Internal Open Source: Promised Land or Mirage

There is a fable going around again that speaks of software enterprises unlocking untold value and productivity from establishing an internal open source practice. Depending on the story teller, the size of the riches an enterprise will receive varies from exceptional to truly grandiose. Depending on the story teller, the scope of the open source practice is for large parts of the enterprise to the entire enterprise with push-button promotion of internally developed code to external open source communities. Depending on the story teller, the amount of code produced via internal open source is so large that it can only vaguely be quantified. Depending on the story teller, …

What History Tells Us About Internal Open Source

This repetitious story, originally heard in 2011, that was probably spoken in Silicon Valley even years before, begs for a reality check once again. A good technical mind remains open to possibilities. But it also wants to critically evaluate — to assess the true value of an approach and the essence of execution for the sake of feasibility. And then only after this evaluation to champion adoption at the level warranted. This is how enterprises keep themselves out of trouble, avoiding investments that won’t pan out. Discriminant adoption of software industry trends, discarding those that are misguided, is a source of competitive advantage.

What first triggers asking if internal open source represents the promised land or is just a mirage is that it has been at least 7 years since the story was first told and yet there is no major well-known example of an organization having achieved the envisioned riches.

The mirage metaphor is suitable. On the hunt for an oasis, the determined walker reaches the top of one sand dune after another, each time sighting an oasis of riches just off in the distance. But upon reaching that new location there is, once again, only more sand. Over the years organizations I know have tried to make it to the place where internal open source generates significant value but that day has never come.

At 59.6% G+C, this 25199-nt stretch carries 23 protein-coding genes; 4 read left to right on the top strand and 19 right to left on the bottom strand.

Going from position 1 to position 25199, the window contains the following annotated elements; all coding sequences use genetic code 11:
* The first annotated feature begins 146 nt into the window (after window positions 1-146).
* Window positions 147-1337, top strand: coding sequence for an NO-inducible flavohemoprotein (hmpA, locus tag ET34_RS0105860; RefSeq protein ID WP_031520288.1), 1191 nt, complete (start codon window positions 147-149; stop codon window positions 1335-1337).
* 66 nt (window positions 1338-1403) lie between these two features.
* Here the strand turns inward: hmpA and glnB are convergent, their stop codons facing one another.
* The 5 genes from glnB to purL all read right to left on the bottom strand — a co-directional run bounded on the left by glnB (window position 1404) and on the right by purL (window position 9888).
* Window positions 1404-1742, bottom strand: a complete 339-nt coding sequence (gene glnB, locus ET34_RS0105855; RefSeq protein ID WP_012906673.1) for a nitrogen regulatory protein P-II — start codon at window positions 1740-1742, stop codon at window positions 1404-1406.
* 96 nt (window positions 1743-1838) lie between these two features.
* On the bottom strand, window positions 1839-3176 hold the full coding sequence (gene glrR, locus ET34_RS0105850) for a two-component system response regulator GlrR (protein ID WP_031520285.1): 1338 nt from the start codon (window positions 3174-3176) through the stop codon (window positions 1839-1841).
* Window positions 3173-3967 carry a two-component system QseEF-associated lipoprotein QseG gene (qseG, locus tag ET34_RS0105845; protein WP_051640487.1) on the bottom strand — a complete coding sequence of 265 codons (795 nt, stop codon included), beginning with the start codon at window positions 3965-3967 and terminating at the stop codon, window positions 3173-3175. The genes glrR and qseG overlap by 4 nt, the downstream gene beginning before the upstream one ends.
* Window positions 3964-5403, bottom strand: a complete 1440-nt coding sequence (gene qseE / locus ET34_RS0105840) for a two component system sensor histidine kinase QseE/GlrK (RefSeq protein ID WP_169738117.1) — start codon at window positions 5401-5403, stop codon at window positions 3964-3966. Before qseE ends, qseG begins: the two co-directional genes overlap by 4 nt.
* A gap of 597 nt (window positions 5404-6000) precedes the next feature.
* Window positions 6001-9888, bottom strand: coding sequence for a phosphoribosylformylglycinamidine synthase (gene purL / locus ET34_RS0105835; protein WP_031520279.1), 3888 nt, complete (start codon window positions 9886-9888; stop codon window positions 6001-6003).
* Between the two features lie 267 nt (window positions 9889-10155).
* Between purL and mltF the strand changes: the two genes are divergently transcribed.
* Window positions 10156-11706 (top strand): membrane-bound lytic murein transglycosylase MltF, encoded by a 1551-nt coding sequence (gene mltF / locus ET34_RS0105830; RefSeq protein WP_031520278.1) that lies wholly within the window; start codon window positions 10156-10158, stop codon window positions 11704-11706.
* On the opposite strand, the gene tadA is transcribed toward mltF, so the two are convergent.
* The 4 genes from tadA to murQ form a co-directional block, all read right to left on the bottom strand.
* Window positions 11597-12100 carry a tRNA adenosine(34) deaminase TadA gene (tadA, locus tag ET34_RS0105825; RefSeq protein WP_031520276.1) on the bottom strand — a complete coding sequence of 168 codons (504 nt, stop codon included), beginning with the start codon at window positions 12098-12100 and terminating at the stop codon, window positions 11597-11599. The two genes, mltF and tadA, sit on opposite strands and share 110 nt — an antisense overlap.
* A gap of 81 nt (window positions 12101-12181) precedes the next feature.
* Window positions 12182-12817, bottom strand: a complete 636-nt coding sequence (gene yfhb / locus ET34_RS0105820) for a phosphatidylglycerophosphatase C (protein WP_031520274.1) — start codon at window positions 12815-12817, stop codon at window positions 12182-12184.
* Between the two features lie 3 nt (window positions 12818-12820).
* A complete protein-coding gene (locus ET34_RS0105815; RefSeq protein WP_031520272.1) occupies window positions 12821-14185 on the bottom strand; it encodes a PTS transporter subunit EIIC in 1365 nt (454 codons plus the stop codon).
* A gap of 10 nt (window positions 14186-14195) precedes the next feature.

Due diligence warrants polling several colleagues throughout the software industry to assess their experience with internal open source. Folks from my professional network at large and reputable companies, whom are all also familiar with numerous other software companies throughout Silicon Valley, were unable to provide a significant internal open source success story. The best that could be said is that internal open source is appreciated by software engineers and can motivate them to contribute more code for the purpose of career advancement.

Certain Immutable Software Development Truths

What secondarily triggers asking if internal open source represents the promised land or is just a mirage is that its vision cavalierly seems to require overcoming certain immutable software development truths:

  • Without Encapsulation (information hiding) Engineers are Exposed to Greater Software Complexity and that Slows Down Development. Frederick Brooks told us that the complexity of software is an essential property and David Parnas prescribed the use of information hiding to manage down software developer exposure to that complexity. Internal open source asks developers to expose themselves to the complexity of code they don’t own and that is fundamentally at odds with information hiding. While open source may on occasion empower a software developer to contribute code to that which is not owned, it is not a viable practice to do at scale due to the time cost penalty that comes with exposure to greater complexity.
  • Software Development is More Productive when Engineers are Functional Domain Subject Matter Experts. Anyone with a bit of software development experience can readily see that domain experience enables software engineers to develop code more efficiently than non-experts that have to get through a learning curve to ramp-up productivity. Furthermore, software quality and correctness tends to suffer when written by non-experts.
  • Software Development is More Productive When Engineers are Technology Subject Matter Experts. A software engineer that already knows the technology stack (libraries, frameworks, APIs, container, etc.) used for implementation will more efficiently write code than an engineer that lacks technology stack experience.
  • Some Types of Software are Sensitive to the Introduction of Defects. The risk and cost of introducing defects into a codebase may warrant limiting development to the owning software team. One can generalize this and say there are probably a handful of other good reasons why codebase owners may discourage open source contributions. If one accepts this as reasonable, what follows is that an internal open source effort is (strategically) limited to a subset of the total code written by a company.